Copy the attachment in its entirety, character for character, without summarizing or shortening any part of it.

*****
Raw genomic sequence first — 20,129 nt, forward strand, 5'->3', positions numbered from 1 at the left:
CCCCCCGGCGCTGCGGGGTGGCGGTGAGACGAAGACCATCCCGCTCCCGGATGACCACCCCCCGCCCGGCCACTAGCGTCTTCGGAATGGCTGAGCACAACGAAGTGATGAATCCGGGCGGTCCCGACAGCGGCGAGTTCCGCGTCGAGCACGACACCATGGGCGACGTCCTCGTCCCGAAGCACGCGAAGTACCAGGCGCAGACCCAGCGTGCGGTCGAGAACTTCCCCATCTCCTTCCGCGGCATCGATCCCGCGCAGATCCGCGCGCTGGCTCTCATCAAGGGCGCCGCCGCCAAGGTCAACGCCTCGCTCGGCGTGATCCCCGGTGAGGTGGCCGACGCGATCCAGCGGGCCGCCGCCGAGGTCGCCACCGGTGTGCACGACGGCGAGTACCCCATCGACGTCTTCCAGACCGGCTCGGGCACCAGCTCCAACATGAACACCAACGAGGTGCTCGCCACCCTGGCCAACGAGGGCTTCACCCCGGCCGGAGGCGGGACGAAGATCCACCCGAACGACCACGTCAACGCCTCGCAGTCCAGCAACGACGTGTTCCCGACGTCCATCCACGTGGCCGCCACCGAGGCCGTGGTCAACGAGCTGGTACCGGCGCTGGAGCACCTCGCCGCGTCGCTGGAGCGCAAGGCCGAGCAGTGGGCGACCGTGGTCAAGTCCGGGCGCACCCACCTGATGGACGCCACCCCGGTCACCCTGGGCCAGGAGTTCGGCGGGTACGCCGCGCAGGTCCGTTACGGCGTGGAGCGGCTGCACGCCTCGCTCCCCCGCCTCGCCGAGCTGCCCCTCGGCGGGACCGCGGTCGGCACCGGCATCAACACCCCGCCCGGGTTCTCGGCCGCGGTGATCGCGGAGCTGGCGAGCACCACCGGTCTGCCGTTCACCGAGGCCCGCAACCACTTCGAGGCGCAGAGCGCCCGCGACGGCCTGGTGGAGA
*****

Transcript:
Raw genomic sequence first — 20,129 nt, forward strand, 5'->3', positions numbered from 1 at the left:
CCCCCCGGCGCTGCGGGGTGGCGGTGAGACGAAGACCATCCCGCTCCCGGATGACCACCCCCCGCCCGGCCACTAGCGTCTTCGGAATGGCTGAGCACAACGAAGTGATGAATCCGGGCGGTCCCGACAGCGGCGAGTTCCGCGTCGAGCACGACACCATGGGCGACGTCCTCGTCCCGAAGCACGCGAAGTACCAGGCGCAGACCCAGCGTGCGGTCGAGAACTTCCCCATCTCCTTCCGCGGCATCGATCCCGCGCAGATCCGCGCGCTGGCTCTCATCAAGGGCGCCGCCGCCAAGGTCAACGCCTCGCTCGGCGTGATCCCCGGTGAGGTGGCCGACGCGATCCAGCGGGCCGCCGCCGAGGTCGCCACCGGTGTGCACGACGGCGAGTACCCCATCGACGTCTTCCAGACCGGCTCGGGCACCAGCTCCAACATGAACACCAACGAGGTGCTCGCCACCCTGGCCAACGAGGGCTTCACCCCGGCCGGAGGCGGGACGAAGATCCACCCGAACGACCACGTCAACGCCTCGCAGTCCAGCAACGACGTGTTCCCGACGTCCATCCACGTGGCCGCCACCGAGGCCGTGGTCAACGAGCTGGTACCGGCGCTGGAGCACCTCGCCGCGTCGCTGGAGCGCAAGGCCGAGCAGTGGGCGACCGTGGTCAAGTCCGGGCGCACCCACCTGATGGACGCCACCCCGGTCACCCTGGGCCAGGAGTTCGGCGGGTACGCCGCGCAGGTCCGTTACGGCGTGGAGCGGCTGCACGCCTCGCTCCCCCGCCTCGCCGAGCTGCCCCTCGGCGGGACCGCGGTCGGCACCGGCATCAACACCCCGCCCGGGTTCTCGGCCGCGGTGATCGCGGAGCTGGCGAGCACCACCGGTCTGCCGTTCACCGAGGCCCGCAACCACTTCGAGGCGCAGAGCGCCCGCGACGGCCTGGTGGAGA